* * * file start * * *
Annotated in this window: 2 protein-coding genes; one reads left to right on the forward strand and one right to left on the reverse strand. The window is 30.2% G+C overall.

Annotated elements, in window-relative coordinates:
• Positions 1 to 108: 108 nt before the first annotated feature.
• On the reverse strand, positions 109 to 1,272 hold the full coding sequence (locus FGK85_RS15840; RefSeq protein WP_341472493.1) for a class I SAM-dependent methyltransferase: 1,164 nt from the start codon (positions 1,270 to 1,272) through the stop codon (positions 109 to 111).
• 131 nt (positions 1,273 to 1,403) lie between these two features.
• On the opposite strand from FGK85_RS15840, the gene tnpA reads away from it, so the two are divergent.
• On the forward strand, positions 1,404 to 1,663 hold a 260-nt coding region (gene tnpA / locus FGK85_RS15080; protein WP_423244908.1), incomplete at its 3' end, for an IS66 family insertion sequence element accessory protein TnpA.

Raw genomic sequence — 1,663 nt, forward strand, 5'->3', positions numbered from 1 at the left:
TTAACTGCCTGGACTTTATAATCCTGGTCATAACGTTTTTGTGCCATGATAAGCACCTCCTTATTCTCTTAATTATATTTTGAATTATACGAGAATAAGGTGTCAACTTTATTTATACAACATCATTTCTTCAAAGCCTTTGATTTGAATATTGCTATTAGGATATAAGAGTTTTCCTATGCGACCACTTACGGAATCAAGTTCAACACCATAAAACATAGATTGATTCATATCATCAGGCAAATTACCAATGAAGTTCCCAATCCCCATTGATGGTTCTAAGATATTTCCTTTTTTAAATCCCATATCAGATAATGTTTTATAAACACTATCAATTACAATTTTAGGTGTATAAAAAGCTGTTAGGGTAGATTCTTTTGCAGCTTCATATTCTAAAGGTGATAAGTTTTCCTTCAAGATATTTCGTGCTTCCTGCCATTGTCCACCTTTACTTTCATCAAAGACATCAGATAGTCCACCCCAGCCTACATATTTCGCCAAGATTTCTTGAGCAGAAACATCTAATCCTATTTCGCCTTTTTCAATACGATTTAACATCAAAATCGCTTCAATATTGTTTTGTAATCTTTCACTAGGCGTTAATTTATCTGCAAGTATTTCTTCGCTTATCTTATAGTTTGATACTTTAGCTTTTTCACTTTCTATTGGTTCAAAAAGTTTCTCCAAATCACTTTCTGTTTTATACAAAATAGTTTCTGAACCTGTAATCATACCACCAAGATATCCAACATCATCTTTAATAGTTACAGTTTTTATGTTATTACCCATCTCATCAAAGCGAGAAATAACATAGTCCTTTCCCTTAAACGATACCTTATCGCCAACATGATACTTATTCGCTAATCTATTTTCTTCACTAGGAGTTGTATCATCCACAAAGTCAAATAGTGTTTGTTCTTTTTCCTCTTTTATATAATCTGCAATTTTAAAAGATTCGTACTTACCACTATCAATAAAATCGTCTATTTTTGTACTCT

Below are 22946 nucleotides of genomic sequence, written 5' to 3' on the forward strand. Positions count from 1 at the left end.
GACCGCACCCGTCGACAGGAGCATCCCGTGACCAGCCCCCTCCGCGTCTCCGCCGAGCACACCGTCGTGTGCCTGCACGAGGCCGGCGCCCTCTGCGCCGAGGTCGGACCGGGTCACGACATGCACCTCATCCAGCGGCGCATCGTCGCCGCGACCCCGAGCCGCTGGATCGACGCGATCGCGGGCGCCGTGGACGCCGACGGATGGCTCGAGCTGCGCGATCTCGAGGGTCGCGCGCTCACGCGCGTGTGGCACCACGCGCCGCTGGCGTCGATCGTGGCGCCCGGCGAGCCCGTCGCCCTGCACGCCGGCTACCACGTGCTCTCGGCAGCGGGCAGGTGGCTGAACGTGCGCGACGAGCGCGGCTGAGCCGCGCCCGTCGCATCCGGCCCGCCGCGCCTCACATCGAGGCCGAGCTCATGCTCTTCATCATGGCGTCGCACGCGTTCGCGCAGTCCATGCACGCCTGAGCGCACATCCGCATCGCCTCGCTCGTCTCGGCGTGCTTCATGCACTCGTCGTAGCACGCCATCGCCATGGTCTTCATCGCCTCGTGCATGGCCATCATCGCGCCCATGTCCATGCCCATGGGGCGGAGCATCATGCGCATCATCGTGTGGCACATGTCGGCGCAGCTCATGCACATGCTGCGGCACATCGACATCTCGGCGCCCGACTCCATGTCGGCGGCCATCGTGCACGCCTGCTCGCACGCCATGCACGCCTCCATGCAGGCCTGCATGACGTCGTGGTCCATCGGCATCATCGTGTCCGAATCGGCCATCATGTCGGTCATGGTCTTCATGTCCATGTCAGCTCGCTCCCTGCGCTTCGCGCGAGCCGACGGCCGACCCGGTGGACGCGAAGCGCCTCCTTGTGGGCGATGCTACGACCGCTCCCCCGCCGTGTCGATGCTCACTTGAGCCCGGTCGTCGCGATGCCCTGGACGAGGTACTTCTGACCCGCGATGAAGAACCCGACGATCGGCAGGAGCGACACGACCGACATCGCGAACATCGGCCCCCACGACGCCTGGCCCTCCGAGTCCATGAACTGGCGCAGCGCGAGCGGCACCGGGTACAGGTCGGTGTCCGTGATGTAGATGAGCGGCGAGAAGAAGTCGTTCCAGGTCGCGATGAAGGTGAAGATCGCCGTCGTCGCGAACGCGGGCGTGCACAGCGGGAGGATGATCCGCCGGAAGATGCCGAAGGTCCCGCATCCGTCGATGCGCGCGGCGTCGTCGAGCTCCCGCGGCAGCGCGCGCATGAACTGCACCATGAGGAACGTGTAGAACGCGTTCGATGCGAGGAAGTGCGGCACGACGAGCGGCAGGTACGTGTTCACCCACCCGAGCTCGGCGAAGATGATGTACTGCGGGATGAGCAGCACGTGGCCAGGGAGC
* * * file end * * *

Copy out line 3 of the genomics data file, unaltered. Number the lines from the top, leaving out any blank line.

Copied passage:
• Positions 1 to 108: 108 nt before the first annotated feature.